Kinecta Retention Strategy Cuts Numbers 'In Half'
SEATTLE -- The $3 billion Kinecta Credit Union is at last getting a handle on membership retention, cutting account closings in half.
Reason for that kind of success: it relies on inexpensive employee incentives coupled with a dedicated corps of "retention specialists" housed in the branches and at a CU Contact Center.
Addressing the annual Marketing Association of Credit Unions conference here, Kathryn Davis, vice president of sales and marketing at the Manhattan Beach, Calif. CU, explained that its program grew out of necessity considering Kinecta was witnessing 1,500 membership closings a month.
That comes at a rate of 2,000 new signups a month, of which half was from indirect, said Davis noting that the CU with 14 branches and 200,000 members "has had huge membership goals of 15,000 a year."
The designated specialists, two per branch and six to eight at the Contact Center, are given $5 for every member retained and can earn $10 for cross-sells. "It doesn't sound like much but it's got our staff excited," said Davis.
Under the Kinecta program, the retention specialists are dedicated to calling members on the phone and determining the most "at risk" factors which cause them to leave the CU whether it be poor service, lack of products, convenience, relocation or other issues.
Davis said statistics show that the more accounts a member has the less apt they are to leave and so with one account, the ratio is 72%, with two 88% and three, 95%.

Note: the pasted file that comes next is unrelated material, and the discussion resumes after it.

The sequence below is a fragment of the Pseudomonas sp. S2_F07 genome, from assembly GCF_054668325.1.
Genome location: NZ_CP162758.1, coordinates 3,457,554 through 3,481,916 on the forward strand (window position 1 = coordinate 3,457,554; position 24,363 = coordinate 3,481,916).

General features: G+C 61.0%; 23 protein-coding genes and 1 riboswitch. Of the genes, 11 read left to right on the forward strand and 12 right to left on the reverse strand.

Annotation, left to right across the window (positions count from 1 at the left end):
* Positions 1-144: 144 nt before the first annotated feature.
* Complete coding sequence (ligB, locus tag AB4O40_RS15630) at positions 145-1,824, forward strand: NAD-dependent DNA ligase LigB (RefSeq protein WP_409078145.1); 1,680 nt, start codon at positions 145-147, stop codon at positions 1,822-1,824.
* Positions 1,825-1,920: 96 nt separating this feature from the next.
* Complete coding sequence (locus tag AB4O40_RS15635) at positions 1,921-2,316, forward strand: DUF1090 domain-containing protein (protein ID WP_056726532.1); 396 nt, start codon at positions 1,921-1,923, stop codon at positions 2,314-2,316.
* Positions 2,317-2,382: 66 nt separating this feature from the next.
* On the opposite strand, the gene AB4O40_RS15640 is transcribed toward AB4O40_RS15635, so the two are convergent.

In her MAC remarks, the Kinecta marketer listed the top reasons why members close accounts and they included: below minimum balance, paid off loans, inconvenient location, move out of area, account disuse, better offer elsewhere or poor service.
In attacking vulnerable areas, the Kinecta specialist sets a 3.5 cross-sell ratio for every new member at the initial account opening.
"Thank you cards are sent within the first week of opening and there is a telephone follow-up within two weeks," said Davis.
In addition, a welcome gift is sent within the first month and targeted direct mail offers are sent at 30 and 60-day intervals, she said.
Davis said on the drawing boards are these "future onboarding ideas" and they include: new member orientation dinners so they can learn about products and services, thank you notes for every product purchased, birthday cards or e-mails and lastly "oops we goofed gifts" for each error corrected with apology card.
In discussing flaws in retention tracking, Kinecta has found that most financial institutions measure account closure exclusively "when 80% of retention failure is due to diminishment of activity," she said.
Moreover, retention measurement often fails to simply recognize the changing financial status of the member, which accounts for the closing, she said.
The most common signs of what she called "predictive behavior" on accounts calling for marketing opportunities include:
- Change of address triggering promotion of online service and shared branching;
- Checking accounts with no activity in 30 days triggering promotion offers and shared branching;
- Dormant checking accounts--"Where have you been?" campaigns are in order with free checks and grand prize drawings for direct deposit signups; and
- For share certificate households--special deposit and investment offers.
For indirect only households, Davis suggested CUs look toward credit card, mortgage and HELOC offers and for loan-only households members can be included in special terms on auto loans 18 months or longer or six months left on the loan.
"Paid off loans get a thank you," she said and for closed accounts there are quarterly offers of specials plus a "join again" invite.
In hiring retention specialists, Kinecta puts emphasis on recruiting "problem solvers" who have an ability to "negotiate alternative options when presented with a closure request," said Davis.
The specialists are trained in "conflict management" and must also possess strong "interpersonal skills," said Davis.
Based on results so far, "one additional change is for branch managers to be involved in every closure" with the idea that closures will drop further, she concluded.